On 18 January 2021, access to the American mining technology company Gyrodata was sold on the dark web. A month later, DarkSide, a ransomware group, claimed it had successfully conducted a cyberattack on Gyrodata.

It all began with “Babam”, an Initial Access Broker.

Today, hackers are increasingly structured in organized crime groups that copy some of the aspects of legal activities (customer support, marketing…).

And like in a market economy, each group has its own specialty.

Here is a little deep dive in the world of hackers with a focus on Initial Access Brokers in order to understand who they are, what they do (and how) and what are some of the ways to protect your company.

What are Initial Access Brokers and what do they do?

Browsing forums on the dark web, you can find this kind of ad.

It’s a listing of various companies, in different countries (Jordan, Thailand, Saudi Arabia…) with the number of employees, the company’s revenue, a type of access and a price.

This kind of ad is typical of an Initial Access Broker. A gang of hackers who sell access to a company’s IT system to other hackers in order to enable them to conduct a cyberattack on that target.

Initial Access Brokers sell access to companies like for example:

  • RDP (Remote Desktop Protocol) accesses, used to remotely access a computer
  • Company VPN (Virtual Private Network) accesses
  • Remote access to web shells Initial Access Brokers have deployed in order to sell them to the highest bidder
  • Access to virtual machines (VMware servers)
  • Active Directory accesses: credentials with domain administrator privileges are the most expensive

These can then be used to conduct cyberattacks with varying goals: cybers espionage, botnet setup, data theft… But mostly deployment of ransomware.

The price will vary based on the level of privilege of the access sold and the target company. Based on a survey by Kela, the average access costs $4600, and once sold a ransomware attack can occur in the month following the sales.

Some Initial Access Brokers have even refined their pricing model to include a percentage of any ransom paid following a ransomware attack.

All in all, Initial Access Brokers save ransomware groups from having to obtain a first foothold in a company, to conduct lateral movement and to reach a certain level of persistence. With this assistance, ransomware groups can focus on managing their affiliates and developing their payloads.

What are the techniques used by Initial Access Brokers?

How do these groups obtain privileged accesses? They have a wide range of techniques among which:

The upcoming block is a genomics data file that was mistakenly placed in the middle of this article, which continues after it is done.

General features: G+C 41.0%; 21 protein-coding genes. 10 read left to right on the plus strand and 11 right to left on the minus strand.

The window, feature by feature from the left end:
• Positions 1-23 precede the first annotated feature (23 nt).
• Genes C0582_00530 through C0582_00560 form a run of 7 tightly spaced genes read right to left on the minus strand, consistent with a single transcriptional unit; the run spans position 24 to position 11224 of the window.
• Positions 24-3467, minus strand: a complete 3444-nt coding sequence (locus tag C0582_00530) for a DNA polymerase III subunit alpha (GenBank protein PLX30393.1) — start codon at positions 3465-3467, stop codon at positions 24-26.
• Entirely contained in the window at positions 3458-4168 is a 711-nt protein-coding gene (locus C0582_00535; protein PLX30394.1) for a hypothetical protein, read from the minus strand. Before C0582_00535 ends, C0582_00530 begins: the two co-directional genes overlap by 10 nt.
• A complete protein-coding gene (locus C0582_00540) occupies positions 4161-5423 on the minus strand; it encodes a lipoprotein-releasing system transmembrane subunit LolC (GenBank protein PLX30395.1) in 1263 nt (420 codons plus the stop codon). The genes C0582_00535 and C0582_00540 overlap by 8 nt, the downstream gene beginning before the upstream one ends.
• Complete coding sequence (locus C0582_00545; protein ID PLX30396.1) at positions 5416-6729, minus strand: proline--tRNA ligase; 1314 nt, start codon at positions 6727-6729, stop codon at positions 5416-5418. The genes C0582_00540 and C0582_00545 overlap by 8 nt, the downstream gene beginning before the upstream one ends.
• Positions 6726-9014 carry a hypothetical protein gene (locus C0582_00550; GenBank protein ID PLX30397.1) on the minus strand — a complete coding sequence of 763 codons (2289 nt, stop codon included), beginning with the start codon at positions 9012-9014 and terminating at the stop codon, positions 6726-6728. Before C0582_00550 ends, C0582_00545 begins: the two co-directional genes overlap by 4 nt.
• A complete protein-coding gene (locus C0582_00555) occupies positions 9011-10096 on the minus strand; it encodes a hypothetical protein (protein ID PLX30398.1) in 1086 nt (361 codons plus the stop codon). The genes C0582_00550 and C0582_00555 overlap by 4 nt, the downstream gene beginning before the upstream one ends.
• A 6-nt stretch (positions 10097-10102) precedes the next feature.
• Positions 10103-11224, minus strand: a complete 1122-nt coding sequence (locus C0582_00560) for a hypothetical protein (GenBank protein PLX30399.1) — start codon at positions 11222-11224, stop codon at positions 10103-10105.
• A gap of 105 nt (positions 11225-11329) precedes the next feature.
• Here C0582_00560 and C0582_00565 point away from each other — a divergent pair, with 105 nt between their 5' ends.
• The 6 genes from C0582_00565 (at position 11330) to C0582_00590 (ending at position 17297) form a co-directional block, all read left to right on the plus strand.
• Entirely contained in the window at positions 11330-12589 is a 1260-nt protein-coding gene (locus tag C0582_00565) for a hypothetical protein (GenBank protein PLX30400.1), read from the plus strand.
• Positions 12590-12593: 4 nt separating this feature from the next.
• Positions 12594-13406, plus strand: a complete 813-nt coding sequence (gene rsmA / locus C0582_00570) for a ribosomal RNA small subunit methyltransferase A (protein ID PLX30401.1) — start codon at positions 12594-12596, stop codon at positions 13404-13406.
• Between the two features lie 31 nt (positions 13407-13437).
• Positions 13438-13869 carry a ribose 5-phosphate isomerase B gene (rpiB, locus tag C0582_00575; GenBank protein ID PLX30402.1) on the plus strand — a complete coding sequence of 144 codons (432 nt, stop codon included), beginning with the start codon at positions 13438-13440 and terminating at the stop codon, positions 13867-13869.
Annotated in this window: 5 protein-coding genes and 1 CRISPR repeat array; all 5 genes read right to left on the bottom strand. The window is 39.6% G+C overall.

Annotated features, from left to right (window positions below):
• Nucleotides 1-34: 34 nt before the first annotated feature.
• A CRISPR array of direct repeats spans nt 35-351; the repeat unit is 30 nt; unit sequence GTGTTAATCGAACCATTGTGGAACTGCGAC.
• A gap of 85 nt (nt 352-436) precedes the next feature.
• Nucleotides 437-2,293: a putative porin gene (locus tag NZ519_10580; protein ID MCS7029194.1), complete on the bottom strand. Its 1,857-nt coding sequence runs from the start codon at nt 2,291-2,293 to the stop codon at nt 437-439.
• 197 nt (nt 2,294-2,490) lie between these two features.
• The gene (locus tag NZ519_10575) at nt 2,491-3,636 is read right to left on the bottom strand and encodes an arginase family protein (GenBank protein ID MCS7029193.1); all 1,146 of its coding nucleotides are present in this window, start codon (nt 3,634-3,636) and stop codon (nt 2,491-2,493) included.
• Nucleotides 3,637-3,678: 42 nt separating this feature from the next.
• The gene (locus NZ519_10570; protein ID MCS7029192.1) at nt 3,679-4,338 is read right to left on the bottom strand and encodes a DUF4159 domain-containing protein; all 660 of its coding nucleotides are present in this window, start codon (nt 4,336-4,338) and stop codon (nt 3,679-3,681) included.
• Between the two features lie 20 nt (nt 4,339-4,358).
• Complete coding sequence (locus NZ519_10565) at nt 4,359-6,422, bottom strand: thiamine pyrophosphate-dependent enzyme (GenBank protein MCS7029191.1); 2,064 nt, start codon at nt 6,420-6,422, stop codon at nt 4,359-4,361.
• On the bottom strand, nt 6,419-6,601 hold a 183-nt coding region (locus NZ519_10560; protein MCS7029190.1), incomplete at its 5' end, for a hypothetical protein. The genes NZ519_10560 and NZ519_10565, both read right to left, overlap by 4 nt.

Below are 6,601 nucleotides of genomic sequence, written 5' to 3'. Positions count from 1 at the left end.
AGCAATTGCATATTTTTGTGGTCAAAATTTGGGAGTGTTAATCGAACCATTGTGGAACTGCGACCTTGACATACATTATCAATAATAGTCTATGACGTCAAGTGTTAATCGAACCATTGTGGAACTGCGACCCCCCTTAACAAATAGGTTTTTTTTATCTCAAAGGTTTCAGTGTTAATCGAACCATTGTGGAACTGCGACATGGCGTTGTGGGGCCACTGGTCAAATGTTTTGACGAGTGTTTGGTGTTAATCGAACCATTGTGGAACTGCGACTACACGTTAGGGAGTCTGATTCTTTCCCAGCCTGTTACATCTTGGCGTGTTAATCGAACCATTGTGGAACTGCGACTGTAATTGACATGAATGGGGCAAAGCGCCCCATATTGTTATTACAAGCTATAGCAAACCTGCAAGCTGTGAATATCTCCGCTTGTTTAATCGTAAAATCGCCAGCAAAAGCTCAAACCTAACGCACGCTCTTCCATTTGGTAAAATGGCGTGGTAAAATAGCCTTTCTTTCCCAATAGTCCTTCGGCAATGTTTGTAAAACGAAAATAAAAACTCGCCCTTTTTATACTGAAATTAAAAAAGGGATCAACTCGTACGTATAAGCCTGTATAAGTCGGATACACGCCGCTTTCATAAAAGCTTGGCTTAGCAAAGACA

• Exploiting vulnerabilities from software that is not up to date to penetrate the network they are used on
  • Using brute force techniques, potentially effective especially in the absence of multi-factor authentication
  • Exploiting vulnerabilities linked to Microsoft’s Remote Desktop Protocol by scanning the web for un-secured RDP ports
  • Finally, using phishing and spear-phishing is a very effective tool in the Initial Access Broker’s arsenal, especially given users’ habit of clicking on emails they receive

Let’s look at an example of this last technique: the group Exotic Lily (often linked to the ransomware group Conti). Here is the group’s technique to obtain accesses via phishing (and especially spear-phishing):

Exotic Lily conducts targeted attacks which include spoofing of employees or companies in order to gain the target’s trust. The group’s email phishing campaigns are mainly run by human operators (the analysis of the group’s communication logs indicates that its operators mainly work a 9 to 5 and… don’t work on the weekends). It’s an effective spear-phishing approach that differs from the mass phishing attacks of other groups.

We can highlight the following aspects of Exotic Lily’s approach:

  • The lack of automation which makes the phishing emails more subtle
  • The use of OSINT to gather knowledge on a target, and the impersonation of fake or legitimate companies and human contacts
  • The use of legitimate file-sharing services like WeTransfer, TransferNow or OneDrive to send a notification that leads to the deployment of a loader (like BazarLoader for example)
  • Progressive steps: first, gain trust of the target’s teams and only then deliver the payload

This progressive and targeted approach is difficult to detect or block by relying simply on antispam software or a secure IT network.

An example of a fake profile created by Exotic Lily for spear-phishing campaigns

What can be done to protect your company?

There’s a real risk of having Initial Access Brokers provide access to your company in order for other groups to conduct a ransomware attack.

Fortunately, there are certain steps that can help decrease this risk:

  • Reinforcing the safety of existing accesses: this includes using unique passwords (and often using a password manager) and activating multi-factor authentication (even though it can be bypassed, it remains an important protection against hackers)
  • Updating all software: Updates must be installed as soon as they’re available. This prevents hackers from exploiting known vulnerabilities in commonly-used tools
  • Protecting your users: As we’ve seen, some groups operate through targeted spear-phishing attacks. It’s therefore important to protect your users against these types of attacks, especially since they are particularly vulnerable to them. At Mantra, we believe that regular awareness courses are necessary in order to achieve this, but also that training through practice with realistic phishing simulations enables users to be able to detect spear-phishing attacks
  • Keeping an eye out: checking the dark web for mentions of your company can help you anticipate leaked accesses and shut them down before a cyberattack